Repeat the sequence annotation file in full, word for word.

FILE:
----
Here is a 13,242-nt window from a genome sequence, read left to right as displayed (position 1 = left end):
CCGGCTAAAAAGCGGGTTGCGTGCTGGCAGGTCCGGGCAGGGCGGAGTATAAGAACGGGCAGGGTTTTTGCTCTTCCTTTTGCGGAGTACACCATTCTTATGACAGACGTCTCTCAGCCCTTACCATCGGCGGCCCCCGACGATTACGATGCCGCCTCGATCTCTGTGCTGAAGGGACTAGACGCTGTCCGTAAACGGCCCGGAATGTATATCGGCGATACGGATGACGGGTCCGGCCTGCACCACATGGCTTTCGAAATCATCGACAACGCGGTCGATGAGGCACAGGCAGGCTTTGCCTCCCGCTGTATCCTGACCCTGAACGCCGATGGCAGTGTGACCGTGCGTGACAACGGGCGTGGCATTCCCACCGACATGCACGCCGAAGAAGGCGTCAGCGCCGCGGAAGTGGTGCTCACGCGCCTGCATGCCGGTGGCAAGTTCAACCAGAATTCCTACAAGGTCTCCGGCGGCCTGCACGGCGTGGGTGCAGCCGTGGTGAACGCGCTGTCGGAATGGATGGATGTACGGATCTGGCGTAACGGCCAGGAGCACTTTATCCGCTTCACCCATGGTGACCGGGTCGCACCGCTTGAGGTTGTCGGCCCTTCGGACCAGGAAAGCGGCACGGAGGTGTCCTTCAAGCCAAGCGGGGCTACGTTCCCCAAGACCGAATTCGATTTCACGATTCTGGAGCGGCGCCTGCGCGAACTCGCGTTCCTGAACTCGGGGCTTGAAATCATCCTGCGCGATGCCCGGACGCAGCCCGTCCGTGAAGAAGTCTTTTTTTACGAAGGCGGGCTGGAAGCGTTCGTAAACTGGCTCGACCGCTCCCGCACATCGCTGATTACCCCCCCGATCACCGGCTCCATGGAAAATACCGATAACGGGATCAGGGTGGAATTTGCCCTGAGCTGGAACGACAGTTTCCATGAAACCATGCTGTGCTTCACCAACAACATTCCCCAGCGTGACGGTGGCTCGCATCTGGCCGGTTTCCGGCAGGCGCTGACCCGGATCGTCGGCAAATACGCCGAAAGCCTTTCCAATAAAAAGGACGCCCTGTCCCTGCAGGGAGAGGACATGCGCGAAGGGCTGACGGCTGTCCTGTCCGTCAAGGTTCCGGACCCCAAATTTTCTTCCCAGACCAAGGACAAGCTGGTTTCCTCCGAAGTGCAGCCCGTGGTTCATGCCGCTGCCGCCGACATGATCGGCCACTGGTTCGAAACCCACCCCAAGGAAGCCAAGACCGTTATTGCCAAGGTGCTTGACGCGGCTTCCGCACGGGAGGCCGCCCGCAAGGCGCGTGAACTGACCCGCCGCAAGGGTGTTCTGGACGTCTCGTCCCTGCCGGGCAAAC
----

Here is a 13,242-nt window from a genome sequence, read left to right as displayed (position 1 = left end):
CCGGCTAAAAAGCGGGTTGCGTGCTGGCAGGTCCGGGCAGGGCGGAGTATAAGAACGGGCAGGGTTTTTGCTCTTCCTTTTGCGGAGTACACCATTCTTATGACAGACGTCTCTCAGCCCTTACCATCGGCGGCCCCCGACGATTACGATGCCGCCTCGATCTCTGTGCTGAAGGGACTAGACGCTGTCCGTAAACGGCCCGGAATGTATATCGGCGATACGGATGACGGGTCCGGCCTGCACCACATGGCTTTCGAAATCATCGACAACGCGGTCGATGAGGCACAGGCAGGCTTTGCCTCCCGCTGTATCCTGACCCTGAACGCCGATGGCAGTGTGACCGTGCGTGACAACGGGCGTGGCATTCCCACCGACATGCACGCCGAAGAAGGCGTCAGCGCCGCGGAAGTGGTGCTCACGCGCCTGCATGCCGGTGGCAAGTTCAACCAGAATTCCTACAAGGTCTCCGGCGGCCTGCACGGCGTGGGTGCAGCCGTGGTGAACGCGCTGTCGGAATGGATGGATGTACGGATCTGGCGTAACGGCCAGGAGCACTTTATCCGCTTCACCCATGGTGACCGGGTCGCACCGCTTGAGGTTGTCGGCCCTTCGGACCAGGAAAGCGGCACGGAGGTGTCCTTCAAGCCAAGCGGGGCTACGTTCCCCAAGACCGAATTCGATTTCACGATTCTGGAGCGGCGCCTGCGCGAACTCGCGTTCCTGAACTCGGGGCTTGAAATCATCCTGCGCGATGCCCGGACGCAGCCCGTCCGTGAAGAAGTCTTTTTTTACGAAGGCGGGCTGGAAGCGTTCGTAAACTGGCTCGACCGCTCCCGCACATCGCTGATTACCCCCCCGATCACCGGCTCCATGGAAAATACCGATAACGGGATCAGGGTGGAATTTGCCCTGAGCTGGAACGACAGTTTCCATGAAACCATGCTGTGCTTCACCAACAACATTCCCCAGCGTGACGGTGGCTCGCATCTGGCCGGTTTCCGGCAGGCGCTGACCCGGATCGTCGGCAAATACGCCGAAAGCCTTTCCAATAAAAAGGACGCCCTGTCCCTGCAGGGAGAGGACATGCGCGAAGGGCTGACGGCTGTCCTGTCCGTCAAGGTTCCGGACCCCAAATTTTCTTCCCAGACCAAGGACAAGCTGGTTTCCTCCGAAGTGCAGCCCGTGGTTCATGCCGCTGCCGCCGACATGATCGGCCACTGGTTCGAAACCCACCCCAAGGAAGCCAAGACCGTTATTGCCAAGGTGCTTGACGCGGCTTCCGCACGGGAGGCCGCCCGCAAGGCGCGTGAACTGACCCGCCGCAAGGGTGTTCTGGACGTCTCGTCCCTGCCGGGCAAAC